print ref + "\t" + str(cluster[0]) + "\t" + str(cluster[1]) + "\t" + str(sum(info1)) + "\t" + str(sum(info2) / float(len(info2)))
``````

I am assuming you have a tab-delimited input table. Save as yourName.py. Use by: python yourName.py yourFile

1
8.4 years ago by
JC12k
Mexico
JC12k wrote:

Assuming that you have your data sorted per chromosome then by initial position and you can define a fixed window overlap to combine regions separated by gaps (region 1 and 2 in your example have 50bp separation), you can use some code like this:

``````#!/usr/bin/perl

use strict;
use warnings;

my (\$chr, \$ini, \$end, \$val_1, \$val_2, \$sum, \$ave);
my \$last_chr = 'na';
my \$last_ini = 'na';
my \$last_end = 'na';
my \$ext      =   50; # extension of the overlap
my @val_1;
my @val_2;

while (<>) {
chomp;
(\$chr, \$ini, \$end, \$val_1, \$val_2) = split (/\s+/, \$_);
if (\$last_chr ne \$chr) { # first iteration and each chromosome change
unless (\$last_chr eq 'na') {
\$sum = doSum(@val_1);
\$ave = doAve(@val_2);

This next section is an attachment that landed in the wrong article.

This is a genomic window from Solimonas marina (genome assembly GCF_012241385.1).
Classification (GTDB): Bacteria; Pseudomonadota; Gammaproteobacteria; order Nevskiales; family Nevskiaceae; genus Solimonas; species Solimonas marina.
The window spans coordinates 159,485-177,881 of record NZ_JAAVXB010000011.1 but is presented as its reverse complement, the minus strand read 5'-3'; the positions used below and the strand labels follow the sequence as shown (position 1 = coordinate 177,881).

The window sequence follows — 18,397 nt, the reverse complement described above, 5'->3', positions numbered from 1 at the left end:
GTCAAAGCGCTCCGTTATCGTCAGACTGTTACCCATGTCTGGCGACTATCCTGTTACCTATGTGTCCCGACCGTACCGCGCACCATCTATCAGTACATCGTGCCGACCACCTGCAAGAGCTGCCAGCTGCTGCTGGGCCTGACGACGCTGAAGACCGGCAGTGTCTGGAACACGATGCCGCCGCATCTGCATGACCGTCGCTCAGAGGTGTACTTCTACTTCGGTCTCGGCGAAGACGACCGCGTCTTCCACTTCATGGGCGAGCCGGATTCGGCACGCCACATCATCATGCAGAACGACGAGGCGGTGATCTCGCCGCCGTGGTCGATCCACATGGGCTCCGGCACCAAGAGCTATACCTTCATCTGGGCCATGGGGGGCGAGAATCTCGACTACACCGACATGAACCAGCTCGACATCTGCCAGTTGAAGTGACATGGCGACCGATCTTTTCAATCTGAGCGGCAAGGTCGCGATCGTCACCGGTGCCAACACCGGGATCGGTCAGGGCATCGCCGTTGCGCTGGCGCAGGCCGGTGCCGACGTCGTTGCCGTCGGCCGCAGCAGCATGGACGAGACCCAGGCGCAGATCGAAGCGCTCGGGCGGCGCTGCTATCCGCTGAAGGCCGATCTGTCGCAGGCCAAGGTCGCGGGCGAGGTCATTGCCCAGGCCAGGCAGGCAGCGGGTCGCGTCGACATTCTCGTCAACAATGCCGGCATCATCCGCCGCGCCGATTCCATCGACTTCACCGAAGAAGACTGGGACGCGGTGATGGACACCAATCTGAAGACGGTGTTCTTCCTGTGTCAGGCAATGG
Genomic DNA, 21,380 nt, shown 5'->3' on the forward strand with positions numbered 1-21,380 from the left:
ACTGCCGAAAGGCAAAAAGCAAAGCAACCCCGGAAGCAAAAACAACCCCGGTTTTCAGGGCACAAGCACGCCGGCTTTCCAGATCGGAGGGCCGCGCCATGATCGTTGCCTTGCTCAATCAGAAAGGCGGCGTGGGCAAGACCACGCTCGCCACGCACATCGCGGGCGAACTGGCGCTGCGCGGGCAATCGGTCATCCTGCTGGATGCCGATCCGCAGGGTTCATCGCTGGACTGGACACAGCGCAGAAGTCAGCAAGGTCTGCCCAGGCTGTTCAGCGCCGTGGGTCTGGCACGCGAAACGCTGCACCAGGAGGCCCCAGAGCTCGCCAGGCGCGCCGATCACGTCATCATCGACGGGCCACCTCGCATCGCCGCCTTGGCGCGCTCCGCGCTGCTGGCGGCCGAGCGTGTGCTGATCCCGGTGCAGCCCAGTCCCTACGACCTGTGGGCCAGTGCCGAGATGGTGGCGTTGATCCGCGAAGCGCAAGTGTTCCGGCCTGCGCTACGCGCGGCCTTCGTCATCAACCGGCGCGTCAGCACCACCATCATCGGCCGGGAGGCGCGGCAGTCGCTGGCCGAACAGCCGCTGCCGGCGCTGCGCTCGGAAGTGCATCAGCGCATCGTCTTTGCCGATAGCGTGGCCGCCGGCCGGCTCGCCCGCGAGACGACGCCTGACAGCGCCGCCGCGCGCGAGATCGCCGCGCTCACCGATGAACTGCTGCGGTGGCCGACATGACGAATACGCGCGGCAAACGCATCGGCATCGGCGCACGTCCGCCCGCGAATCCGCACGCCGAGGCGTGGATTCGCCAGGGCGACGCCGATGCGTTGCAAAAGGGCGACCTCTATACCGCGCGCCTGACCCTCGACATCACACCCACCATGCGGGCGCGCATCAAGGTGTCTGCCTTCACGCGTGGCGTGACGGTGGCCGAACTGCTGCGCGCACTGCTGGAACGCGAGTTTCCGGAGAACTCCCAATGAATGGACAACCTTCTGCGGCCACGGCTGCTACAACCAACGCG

print "\$chr\t\$last_ini-\$last_end\t\$sum\t\$ave\n";
}
\$last_chr = \$chr;
\$last_ini = \$ini;
\$last_end = \$end;
@val_1    = ( \$val_1 );
@val_2    = ( \$val_2 );
}
elsif (\$last_ini - \$ext <= \$ini and \$last_end + \$ext <= \$end and \$last_end + \$ext >= \$ini) { # overlapped segments
\$last_end = \$end;
push @val_1, \$val_1;
push @val_2, \$val_2;
}
else { # no overlap case
\$sum = doSum(@val_1);
\$ave = doAve(@val_2);
print "\$chr\t\$last_ini-\$last_end\t\$sum\t\$ave\n";
# reset variables
\$last_ini = \$ini;
\$last_end = \$end;
@val_1    = ( \$val_1 );
@val_2    = ( \$val_2 );
}
}
# last one
\$sum = doSum(@val_1);
\$ave = doAve(@val_2);
print "\$chr\t\$last_ini-\$last_end\t\$sum\t\$ave\n";

sub doSum {
my \$sum = 0;
foreach my \$x (@_) {
\$sum += \$x;
}
return \$sum;
}

sub doAve {
my \$sum = 0;
my \$n   = 0;
foreach my \$x (@_) {
\$sum += \$x;
\$n++;
}
return \$sum / \$n;
}
``````

Example output with your sample ranges:

``````perl mergeData.pl < sample
chr01    1-750    46    37.6666666666667
``````
1
6.8 years ago by
Alex Reynolds31k
Seattle, WA USA
Alex Reynolds31k wrote:

Here's a one-liner using core BEDOPS tools, taking advantage of standard input and output streams:

``````\$ sort-bed inputs.unsorted.bed > inputs.bed
\$ bedops --range 51 --merge inputs.bed \
| bedmap --echo --sum --mean --delim '\t' - inputs.bed \
| awk '{ print \$1"\t"\$2"-"\$3"\t"\$4"\t"\$5 }' -``````